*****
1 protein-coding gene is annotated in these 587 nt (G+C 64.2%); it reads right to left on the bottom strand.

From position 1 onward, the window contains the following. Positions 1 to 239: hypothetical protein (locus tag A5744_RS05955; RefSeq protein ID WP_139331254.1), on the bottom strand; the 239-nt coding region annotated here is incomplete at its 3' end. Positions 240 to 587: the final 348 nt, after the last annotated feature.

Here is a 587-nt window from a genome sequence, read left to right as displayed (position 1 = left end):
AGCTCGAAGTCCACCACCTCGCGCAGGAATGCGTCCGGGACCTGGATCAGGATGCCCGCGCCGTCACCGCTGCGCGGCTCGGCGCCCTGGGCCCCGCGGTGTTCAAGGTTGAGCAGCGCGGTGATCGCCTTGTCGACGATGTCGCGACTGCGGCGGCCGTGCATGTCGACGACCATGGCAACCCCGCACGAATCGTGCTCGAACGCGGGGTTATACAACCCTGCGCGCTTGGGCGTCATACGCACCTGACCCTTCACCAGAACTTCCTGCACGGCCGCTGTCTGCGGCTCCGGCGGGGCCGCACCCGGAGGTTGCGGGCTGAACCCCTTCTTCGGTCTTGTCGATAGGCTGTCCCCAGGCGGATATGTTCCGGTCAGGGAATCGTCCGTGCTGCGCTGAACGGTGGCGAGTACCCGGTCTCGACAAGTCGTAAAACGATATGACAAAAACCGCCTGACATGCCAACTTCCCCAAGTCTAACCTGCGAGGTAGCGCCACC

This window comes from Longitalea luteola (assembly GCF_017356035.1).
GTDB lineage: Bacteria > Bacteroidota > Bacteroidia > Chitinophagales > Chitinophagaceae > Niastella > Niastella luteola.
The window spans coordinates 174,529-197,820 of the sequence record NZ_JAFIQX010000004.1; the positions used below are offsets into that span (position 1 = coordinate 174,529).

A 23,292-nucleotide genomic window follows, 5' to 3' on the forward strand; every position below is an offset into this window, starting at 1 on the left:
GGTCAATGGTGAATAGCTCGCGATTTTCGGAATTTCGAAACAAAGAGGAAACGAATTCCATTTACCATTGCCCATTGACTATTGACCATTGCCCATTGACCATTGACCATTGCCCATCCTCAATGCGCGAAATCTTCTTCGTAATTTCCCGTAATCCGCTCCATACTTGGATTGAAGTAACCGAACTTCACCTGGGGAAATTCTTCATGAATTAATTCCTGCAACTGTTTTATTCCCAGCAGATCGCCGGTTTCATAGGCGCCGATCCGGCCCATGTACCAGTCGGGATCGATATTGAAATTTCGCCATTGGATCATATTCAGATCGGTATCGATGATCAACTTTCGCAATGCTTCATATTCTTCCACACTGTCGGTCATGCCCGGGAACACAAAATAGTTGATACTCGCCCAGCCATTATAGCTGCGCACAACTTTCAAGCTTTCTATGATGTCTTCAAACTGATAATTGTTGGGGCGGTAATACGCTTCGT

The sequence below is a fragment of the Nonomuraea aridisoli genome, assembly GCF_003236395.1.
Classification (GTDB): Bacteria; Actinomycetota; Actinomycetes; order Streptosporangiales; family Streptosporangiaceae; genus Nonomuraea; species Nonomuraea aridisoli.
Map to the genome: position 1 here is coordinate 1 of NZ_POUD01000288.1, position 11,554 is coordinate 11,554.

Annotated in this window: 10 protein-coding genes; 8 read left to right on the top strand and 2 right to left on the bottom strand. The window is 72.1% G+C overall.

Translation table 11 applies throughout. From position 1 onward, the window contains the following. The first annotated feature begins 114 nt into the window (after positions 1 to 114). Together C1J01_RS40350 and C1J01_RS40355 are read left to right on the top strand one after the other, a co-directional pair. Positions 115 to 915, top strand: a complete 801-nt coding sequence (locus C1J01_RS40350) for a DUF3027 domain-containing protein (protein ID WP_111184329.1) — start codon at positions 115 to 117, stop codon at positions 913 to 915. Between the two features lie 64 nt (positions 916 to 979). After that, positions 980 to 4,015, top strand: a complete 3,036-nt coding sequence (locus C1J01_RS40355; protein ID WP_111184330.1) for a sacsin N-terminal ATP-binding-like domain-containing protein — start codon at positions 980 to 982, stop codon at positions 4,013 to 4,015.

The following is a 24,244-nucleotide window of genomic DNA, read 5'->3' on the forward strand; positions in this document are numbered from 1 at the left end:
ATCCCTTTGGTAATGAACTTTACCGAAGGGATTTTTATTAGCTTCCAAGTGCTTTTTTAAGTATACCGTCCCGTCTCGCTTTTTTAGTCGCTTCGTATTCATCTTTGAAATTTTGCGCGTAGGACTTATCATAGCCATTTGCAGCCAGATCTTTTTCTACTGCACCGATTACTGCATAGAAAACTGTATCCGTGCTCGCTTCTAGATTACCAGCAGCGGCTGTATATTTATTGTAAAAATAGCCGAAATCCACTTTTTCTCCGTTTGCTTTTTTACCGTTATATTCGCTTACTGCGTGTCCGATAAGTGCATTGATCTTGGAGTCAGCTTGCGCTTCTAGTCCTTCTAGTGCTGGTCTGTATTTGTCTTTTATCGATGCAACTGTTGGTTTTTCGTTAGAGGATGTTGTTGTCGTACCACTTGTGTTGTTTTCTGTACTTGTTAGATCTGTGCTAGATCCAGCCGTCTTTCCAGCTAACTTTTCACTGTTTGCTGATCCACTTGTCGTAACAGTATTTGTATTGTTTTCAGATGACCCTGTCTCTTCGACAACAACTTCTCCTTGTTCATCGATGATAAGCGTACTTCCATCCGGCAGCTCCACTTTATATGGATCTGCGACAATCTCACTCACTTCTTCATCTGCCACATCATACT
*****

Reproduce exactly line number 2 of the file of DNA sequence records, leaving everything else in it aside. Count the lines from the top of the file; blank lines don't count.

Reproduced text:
From position 1 onward, the window contains the following. Positions 1 to 239: hypothetical protein (locus tag A5744_RS05955; RefSeq protein ID WP_139331254.1), on the bottom strand; the 239-nt coding region annotated here is incomplete at its 3' end. Positions 240 to 587: the final 348 nt, after the last annotated feature.